Faculty

Rasika Harshey

Harshey, Rasika
Professor in Molecular Genetics & Microbiology

E-mail

Website

Main Office: NMS 2.118
Phone: (512) 471-6881

Alternate Office: NMS 2.232
Phone: (512) 471-6799

Mailing Address:
The University of Texas at Austin
Section of Molecular Genetics and Microbiology
2506 Speedway Stop A5000
Austin, TX 78712-1191


Research Lab Students:
    Graduate Student
  • Jang, Sooin - Graduate Student
  • Kim, Hyo Kyung - Graduate Student
  • Lee, Jaemin - Graduate Student
  • Lou, Zheng - Graduate Student
  • Nieto, Vincent - Graduate Student
  • Partridge, John - Graduate Student
    Post Doctoral
  • Choi, Wonyoung - Post Doctoral
  • Saha, Rudra - Post Doctoral


  • Research Summary:

    We have two major research interests: DNA transposition and Bacterial Signaling & Motility. (1) DNA transposition is central to the propagation of phage Mu (our model system) as it is to retroviruses. The integration mechanism of both viruses is remarkably similar. Retroviral integration is followed by DNA repair, while Mu integration has a choice between repair and replication, depending on the phase of its life cycle. Despite extensive research, answers to three important questions in Mu biology, which are intimately related to retroviral integration, have remained elusive. These are: (i) the regulatory decision between repair and replication of a common transposition intermediate, (ii) the mechanism by which Mu avoids integrating into itself, and (iii) how Mu chooses target sites in vivo. We are addressing all three questions both in vitro and in vivo using a combination of molecular genetics and biochemistry. We expect to extend these studies to mammalian cells to use the ubiquitous target delivery protein of Mu to eventually design site-specific gene delivery vectors. (2) Swarming is a specialized form of flagella-driven surface motility displayed by several bacterial genera, which shares features with other surface phenomenon such as biofilm formation and host invasion. Swarming bacteria exhibit adaptive resistance to multiple antibiotics. Analysis of this phenomenon has revealed the protective power of high cell densities to withstand exposure to otherwise lethal antibiotic concentrations. We find that this group resistance occurs at a cost to cells directly exposed to the antibiotic. We are currently exploring the mechanism of this resistance, which has relevance to the adaptive antibiotic resistance of bacterial biofilms. We have also recently discovered that in our model organisms E. coli and Salmonella, the signaling molecule cycli-di-GMP inhibits chemotaxis by interacting with the flagellar motor to control motor speed and direction. This finding has implications for biofilm formation, and has opened up a new window into a sensory role for the flagellum.

    Research Images:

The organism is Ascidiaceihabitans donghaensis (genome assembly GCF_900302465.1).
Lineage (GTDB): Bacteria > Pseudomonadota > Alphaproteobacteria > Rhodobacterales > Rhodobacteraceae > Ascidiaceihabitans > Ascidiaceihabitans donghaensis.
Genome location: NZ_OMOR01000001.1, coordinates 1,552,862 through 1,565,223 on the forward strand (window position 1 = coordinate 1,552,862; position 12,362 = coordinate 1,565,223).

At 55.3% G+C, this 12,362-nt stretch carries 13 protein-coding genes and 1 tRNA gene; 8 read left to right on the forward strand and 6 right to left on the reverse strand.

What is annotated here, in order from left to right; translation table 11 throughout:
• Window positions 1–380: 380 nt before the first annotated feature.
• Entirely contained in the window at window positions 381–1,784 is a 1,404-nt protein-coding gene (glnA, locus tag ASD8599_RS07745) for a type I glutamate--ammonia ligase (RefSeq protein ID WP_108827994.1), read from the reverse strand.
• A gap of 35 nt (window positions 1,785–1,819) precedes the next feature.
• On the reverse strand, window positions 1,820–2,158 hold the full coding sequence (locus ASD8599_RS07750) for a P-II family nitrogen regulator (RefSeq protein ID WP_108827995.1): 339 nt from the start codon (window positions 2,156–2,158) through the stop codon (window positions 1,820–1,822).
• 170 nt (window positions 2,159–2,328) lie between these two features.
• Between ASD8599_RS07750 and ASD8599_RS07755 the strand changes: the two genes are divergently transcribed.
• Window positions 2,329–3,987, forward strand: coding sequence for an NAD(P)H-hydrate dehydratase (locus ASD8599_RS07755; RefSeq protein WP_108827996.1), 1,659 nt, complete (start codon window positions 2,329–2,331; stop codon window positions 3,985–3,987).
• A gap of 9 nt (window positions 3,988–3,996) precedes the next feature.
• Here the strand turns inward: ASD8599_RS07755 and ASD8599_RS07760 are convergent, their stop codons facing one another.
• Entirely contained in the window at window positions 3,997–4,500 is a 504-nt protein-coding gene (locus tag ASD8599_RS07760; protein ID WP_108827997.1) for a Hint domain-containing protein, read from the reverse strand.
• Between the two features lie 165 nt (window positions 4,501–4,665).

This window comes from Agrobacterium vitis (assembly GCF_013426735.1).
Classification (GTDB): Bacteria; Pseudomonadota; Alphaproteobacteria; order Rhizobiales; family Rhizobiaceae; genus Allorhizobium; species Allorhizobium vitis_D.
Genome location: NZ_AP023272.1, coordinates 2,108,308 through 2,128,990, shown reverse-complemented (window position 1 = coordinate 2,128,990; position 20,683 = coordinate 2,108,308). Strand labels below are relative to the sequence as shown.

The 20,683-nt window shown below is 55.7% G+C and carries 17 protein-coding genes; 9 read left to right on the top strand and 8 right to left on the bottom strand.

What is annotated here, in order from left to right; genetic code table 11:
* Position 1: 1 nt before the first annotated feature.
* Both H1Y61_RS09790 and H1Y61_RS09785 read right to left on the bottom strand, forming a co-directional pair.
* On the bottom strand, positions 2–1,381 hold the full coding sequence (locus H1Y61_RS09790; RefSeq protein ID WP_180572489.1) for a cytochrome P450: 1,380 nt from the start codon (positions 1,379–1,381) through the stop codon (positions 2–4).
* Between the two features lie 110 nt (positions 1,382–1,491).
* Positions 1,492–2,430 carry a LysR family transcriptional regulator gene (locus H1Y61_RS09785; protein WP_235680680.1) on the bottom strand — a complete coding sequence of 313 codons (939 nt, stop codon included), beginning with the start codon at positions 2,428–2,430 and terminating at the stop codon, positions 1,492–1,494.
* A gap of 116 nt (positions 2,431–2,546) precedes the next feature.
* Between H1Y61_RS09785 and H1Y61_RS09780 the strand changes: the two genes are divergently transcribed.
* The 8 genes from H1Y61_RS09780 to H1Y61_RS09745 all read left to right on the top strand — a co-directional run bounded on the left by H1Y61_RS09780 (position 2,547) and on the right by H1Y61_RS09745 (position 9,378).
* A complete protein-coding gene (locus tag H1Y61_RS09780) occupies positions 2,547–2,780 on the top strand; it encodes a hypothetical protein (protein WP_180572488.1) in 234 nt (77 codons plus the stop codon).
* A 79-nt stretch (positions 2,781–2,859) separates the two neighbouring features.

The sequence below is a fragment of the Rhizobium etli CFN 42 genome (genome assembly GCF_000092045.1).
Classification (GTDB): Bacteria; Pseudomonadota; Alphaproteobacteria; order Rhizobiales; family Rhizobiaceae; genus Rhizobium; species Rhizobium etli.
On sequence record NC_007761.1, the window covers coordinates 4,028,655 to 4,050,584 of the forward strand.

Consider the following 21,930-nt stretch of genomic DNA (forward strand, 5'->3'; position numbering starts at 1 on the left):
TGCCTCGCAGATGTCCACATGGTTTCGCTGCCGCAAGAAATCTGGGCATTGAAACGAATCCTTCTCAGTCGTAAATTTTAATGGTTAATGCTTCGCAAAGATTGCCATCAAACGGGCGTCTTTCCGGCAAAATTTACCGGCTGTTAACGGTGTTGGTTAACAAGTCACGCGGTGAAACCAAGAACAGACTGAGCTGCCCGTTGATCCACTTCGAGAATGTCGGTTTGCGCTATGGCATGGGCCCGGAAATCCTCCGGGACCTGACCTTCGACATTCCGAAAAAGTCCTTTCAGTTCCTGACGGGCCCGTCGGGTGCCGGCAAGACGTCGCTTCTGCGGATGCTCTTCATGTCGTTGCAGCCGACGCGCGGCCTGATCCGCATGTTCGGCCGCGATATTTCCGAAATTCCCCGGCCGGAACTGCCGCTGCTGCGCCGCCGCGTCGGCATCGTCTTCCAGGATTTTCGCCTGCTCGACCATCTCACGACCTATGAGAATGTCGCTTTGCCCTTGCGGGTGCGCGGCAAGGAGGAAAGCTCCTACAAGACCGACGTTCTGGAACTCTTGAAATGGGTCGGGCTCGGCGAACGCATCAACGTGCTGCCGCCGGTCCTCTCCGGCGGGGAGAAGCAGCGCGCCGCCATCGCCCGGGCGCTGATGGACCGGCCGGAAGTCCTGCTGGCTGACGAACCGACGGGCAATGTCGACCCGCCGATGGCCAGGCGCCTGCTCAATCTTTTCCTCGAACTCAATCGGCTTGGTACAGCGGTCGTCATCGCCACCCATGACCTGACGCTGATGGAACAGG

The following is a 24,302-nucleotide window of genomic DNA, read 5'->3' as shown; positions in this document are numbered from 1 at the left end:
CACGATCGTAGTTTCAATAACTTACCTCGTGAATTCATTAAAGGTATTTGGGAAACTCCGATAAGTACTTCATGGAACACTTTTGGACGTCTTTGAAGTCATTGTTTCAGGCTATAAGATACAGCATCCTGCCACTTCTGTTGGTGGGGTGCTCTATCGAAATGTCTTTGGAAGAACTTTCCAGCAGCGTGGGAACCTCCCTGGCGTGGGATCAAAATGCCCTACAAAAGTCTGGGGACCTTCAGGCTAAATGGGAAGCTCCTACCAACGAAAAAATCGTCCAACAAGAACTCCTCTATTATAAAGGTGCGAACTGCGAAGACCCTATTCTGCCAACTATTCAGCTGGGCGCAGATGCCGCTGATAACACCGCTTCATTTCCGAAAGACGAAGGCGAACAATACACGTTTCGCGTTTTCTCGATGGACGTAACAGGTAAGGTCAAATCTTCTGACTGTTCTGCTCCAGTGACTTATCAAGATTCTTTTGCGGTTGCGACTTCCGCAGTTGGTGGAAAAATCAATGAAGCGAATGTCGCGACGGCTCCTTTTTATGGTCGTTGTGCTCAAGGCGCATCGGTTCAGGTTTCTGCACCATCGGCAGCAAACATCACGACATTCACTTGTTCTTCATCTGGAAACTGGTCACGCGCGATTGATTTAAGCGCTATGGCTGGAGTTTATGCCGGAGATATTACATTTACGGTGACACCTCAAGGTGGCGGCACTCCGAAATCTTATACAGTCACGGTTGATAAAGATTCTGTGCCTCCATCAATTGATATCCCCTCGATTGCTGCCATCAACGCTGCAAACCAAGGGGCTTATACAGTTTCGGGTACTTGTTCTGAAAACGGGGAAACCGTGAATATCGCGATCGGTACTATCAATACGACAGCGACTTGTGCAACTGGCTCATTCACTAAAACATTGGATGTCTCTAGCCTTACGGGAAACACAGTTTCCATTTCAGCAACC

Swarming colony of E. coli - This beautiful pattern was made by bacteria 'swarming' on the surface of agar using flagellar motility. Gene expression patterns during swarming are giving us a window into pathogenicity, where bacterial colonization of surface tissues promotes virulence.
    Dr. Harshey's Lab

    Bacterial Flagella - Bacteria propagated on the surface of agar 'differentiate' into swarmer cells with increased flagella, among other features, which allows efficient colonization of a solid surface.
    Dr. Harshey's Lab

    Topology of a 3-site DNA transposition synapse - Interaction of 3 distant DNA sites (L and R ends in blue and Enhancer in red) in a specific interwrapped topology promotes oligomerization and activation of the transposase of phage Mu (not shown). Mu is the most efficient transposon known.
    Dr. Harshey's Lab


     
    Publications:
    2010K. Paul. V. Nieto, W. C. Carliquist, D. F. Blair and R. M. Harshey, The c-di-GMP-binding protein YcgR controls flagellar motor direction and speed to affect chemotaxis by a 'backstop break' mechanism, Mol. Cell. 38:128-139.
    2010W. Choi and R. M. Harshey, DNA repair by a transposase: the cryptic endonuclease activity of phage Mu transposase is required for post-integration repair, Proc. Natl. Acad. Sci. USA. 107:10014-10019.
    2010M. Butler, Q. Wang and R. M. Harshey, Cell density and mobility protect swarming bacteria against antibiotics, Proc. Natl. Acad. Sci. USA. 107:3776-3781.
    2010J. Ge, Z. Lou and R. M. Harshey, Immunity of replicating Mu to self-integration: a novel mechanism employing MuB protein, Mobile DNA 1(1):8.
    2009Q. Wang and R. M. Harshey, Rcs signaling-activated transcription of rcsA induces strong anti-sense transcription of upstream fliPQR flagellar genes from a weak intergenic promoter: regulatory roles for the anti-sense transcript in virulence and motility, Mol. Microbiol 74:71-84.
    2008J. Ge and R. M. Harshey, Congruence of in vivo and in vitro insertion patterns in hot E. coli gene targets of transposable element Mu: Opposing roles of MuB in target capture and integration, J. Mol. Biol. 380:598-607.
    2008U. Attmannspacher, B. Scharf and R. M. Harshey, FliL is essential for swarming: motor rotation in absence of FliL fractures the flagellar rod in swarmer cells of Salmonella enterica, Mol. Microbiol 68:328-341.
    2007Yin Z, Suzuki A, Lou Z, Jayaram M, Harshey RM, Interactions of phage Mu enhancer and termini that specify the assembly of a topologically unique interwrapped transpososome, J Mol Biol 372:382-396.
    2005 Yin Z, Harshey RM. , Enhancer-independent Mu transposition from two topologically distinct synapses., Proc Natl Acad Sci U S A. 102:18884-18889.
    2005 Wang Q, Suzuki A, Mariconda S, Porwollik S, Harshey RM. , Sensing wetness: a new role for the bacterial flagellum., EMBO J. 24:2034-2042.

     
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